Friday, 13 November 2009
Left holding the baby.
Father Ignatius had finished his weekly shopping at the supermarket. He jumped into his car and drove to the gas filling station across the road.
It was one of those self-service stations where drivers were expected to fill up their cars by themselves at the pump. The priest got out of the driving seat and began his purchase when he was approached by a young lady in her early twenties pushing a baby in a pram.
“Are you a priest?” she asked.
He was wearing his white collar at the time so he nodded and replied “Yes, I am. How can I help you?”
“It’s an emergency you see …” she said, “I have to go to the toilet quickly. Can you look after my baby for a few minutes please?”
“Well I …” he hesitated.
“I can’t wait …” she cried and ran across the street towards the supermarket, narrowly avoiding a car by inches. Within seconds she was out of sight behind some bushes and trees in the supermarket’s car park.
The priest looked down at the pram at a child who was about to start crying. He leaned down to the child and that was the signal for it to howl loudly.
“There … there … little one,” said Father Ignatius trying to soothe the child by shaking the pram gently. But the more he tried the more the baby cried louder.
By now other cars had queued behind him to get their gas. One or two impatient drivers tooted their car horns. Another opened his car window and let out a profanity only to realize who he was speaking to and then apologized profusely.
The priest looked at his watch and towards the supermarket. The young lady was nowhere to be seen. He ushered the drivers to use another pump.
He waited and waited but the mother never arrived. The baby continued to cry louder and louder. So he decided to pick it up and it was soon obvious what the problem was.
The baby smelled to high heaven having answered the call of nature.
“What do I do now?” thought the priest. “Changing diapers is not something they taught us when I trained for the priesthood.”
He decided to lock his car and made his way, baby held tightly in his arms for fear of dropping it, towards the small shop where you pay for your gas purchases.
It was quite a sight when he entered the shop with a howling smelling baby.
A young dude said: “Hey man … I thought you folks are meant to be celibate. What have you done?”
One or two others laughed as the priest approached the shop counter.
“Your baby stinks …” said the young cashier.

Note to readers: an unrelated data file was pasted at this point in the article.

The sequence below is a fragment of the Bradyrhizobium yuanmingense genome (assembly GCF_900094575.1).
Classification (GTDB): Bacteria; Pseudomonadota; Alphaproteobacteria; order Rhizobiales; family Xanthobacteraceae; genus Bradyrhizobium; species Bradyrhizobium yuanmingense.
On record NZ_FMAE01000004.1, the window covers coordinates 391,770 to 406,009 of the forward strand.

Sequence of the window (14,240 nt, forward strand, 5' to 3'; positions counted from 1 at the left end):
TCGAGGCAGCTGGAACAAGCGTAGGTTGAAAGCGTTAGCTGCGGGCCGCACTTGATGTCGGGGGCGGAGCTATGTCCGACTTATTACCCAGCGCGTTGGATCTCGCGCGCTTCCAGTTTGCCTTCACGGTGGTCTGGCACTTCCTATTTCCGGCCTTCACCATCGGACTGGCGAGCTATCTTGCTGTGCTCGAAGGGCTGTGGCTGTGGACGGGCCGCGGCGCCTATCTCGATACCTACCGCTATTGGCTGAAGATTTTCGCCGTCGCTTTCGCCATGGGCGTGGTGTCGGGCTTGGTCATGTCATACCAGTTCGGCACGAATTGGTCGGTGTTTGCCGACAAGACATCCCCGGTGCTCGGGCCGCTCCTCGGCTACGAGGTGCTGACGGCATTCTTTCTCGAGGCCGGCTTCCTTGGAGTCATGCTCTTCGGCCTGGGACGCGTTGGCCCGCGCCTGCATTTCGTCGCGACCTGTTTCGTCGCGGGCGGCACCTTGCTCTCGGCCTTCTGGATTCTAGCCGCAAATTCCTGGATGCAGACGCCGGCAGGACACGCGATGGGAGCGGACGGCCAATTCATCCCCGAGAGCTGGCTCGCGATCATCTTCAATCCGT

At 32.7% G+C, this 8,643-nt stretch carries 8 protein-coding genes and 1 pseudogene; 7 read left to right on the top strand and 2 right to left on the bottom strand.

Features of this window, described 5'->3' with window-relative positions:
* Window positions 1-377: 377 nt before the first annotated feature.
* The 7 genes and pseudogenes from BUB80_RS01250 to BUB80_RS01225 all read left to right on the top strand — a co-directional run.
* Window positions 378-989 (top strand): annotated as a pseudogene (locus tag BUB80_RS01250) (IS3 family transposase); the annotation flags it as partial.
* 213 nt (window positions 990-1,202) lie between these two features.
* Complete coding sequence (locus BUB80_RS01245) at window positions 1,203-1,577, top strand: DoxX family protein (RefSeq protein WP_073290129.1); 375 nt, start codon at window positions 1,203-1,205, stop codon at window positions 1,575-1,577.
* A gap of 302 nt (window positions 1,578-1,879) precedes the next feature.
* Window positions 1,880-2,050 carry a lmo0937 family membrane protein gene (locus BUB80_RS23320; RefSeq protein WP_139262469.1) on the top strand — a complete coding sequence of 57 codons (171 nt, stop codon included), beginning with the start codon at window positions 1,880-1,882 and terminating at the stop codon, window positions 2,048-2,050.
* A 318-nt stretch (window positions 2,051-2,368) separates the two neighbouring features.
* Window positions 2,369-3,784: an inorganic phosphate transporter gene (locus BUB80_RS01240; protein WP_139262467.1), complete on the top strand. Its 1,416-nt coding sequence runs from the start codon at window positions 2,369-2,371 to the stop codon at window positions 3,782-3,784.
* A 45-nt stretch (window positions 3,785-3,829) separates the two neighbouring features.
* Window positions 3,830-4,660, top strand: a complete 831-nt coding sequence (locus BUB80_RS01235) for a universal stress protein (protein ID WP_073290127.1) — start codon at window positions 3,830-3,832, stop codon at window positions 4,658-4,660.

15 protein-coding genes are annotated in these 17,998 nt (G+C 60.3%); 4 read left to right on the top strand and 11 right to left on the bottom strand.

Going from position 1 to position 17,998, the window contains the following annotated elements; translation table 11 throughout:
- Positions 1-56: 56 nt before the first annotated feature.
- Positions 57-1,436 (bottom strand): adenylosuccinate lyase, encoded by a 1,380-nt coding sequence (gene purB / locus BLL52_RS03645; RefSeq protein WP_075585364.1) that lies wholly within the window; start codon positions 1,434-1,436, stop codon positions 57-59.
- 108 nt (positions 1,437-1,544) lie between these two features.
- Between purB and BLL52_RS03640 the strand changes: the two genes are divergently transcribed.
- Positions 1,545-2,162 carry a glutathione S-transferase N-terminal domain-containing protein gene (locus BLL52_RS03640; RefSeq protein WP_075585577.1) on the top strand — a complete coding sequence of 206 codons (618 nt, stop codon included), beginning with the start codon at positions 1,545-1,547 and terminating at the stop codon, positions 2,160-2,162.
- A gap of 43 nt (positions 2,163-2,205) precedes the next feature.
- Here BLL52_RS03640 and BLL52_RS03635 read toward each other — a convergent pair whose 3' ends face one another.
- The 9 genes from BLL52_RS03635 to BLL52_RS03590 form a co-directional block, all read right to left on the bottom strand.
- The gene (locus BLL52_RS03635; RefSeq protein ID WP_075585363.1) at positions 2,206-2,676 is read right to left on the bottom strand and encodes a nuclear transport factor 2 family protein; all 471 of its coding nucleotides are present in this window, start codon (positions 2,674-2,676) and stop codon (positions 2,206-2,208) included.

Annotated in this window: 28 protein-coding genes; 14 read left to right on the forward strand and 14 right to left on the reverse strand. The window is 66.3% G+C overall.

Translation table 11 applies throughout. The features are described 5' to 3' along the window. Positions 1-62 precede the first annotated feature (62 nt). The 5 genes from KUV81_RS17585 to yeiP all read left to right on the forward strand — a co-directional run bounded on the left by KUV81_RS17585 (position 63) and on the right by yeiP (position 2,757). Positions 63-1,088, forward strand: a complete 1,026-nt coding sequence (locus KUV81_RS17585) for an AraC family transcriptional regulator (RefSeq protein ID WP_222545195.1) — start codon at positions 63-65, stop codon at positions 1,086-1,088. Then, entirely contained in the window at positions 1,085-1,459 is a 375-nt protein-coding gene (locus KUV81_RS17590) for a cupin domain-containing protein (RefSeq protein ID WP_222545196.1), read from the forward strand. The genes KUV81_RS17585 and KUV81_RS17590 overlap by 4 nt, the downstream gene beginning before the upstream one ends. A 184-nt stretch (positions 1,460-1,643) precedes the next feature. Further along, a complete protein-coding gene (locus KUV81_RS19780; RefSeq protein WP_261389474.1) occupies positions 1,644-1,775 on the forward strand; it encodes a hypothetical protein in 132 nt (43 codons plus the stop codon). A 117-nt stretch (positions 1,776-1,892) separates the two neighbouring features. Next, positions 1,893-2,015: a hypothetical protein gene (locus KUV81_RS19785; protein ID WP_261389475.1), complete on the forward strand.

“I know …” replied Father Ignatius gritting his teeth. “Can you please call the police?”
“Because I asked you to ... Hand me your phone … This is an emergency.” replied the priest losing for a brief moment his usual calmness and serenity.
About fourty minutes or so later the police arrived.
Obviously they did not consider the situation an emergency as the priest had described. By then the baby had stopped crying as he slept in the priest’s arms. All the time Father Ignatius mind was focused on the large tub of ice cream melting gently in his car. “Funny how your mind wanders at moments like this,” he thought to himself.
The police officers took their time taking the details of the situation. They recorded his name and address and asked him to describe the young mother. He couldn’t remember much of the brief encounter but helped as best as possible under the circumstances.
Eventually, over an hour and a half since he’d first met the young mother, the police officers decided to take the baby away with them, as well as the pram which by now had been soaked by the rain pouring outside.
Father Ignatius drove back to St Vincent Church and spent the rest of the afternoon cleaning ice cream from the back seat of the car.
That evening the priest sat down by the fireside to reflect on his afternoon adventures when the door bell rang.
It was the police. They advised him that they had found the mother and re-united her with her child. She wanted to see him at the hospital.
“At the hospital?” asked the priest.
“Yes sir. Apparently on her way back from the supermarket to collect her child from you she slipped on something and was concussed. An ambulance was called and she was taken to hospital. When she woke up she told us what happened and we re-united her with her baby.”
The priest visited the mother at the hospital that same evening and met her husband as well as other members of her family.
The mother’s wish was for Father Ignatius to baptize their baby.
The young family is now members of his congregation.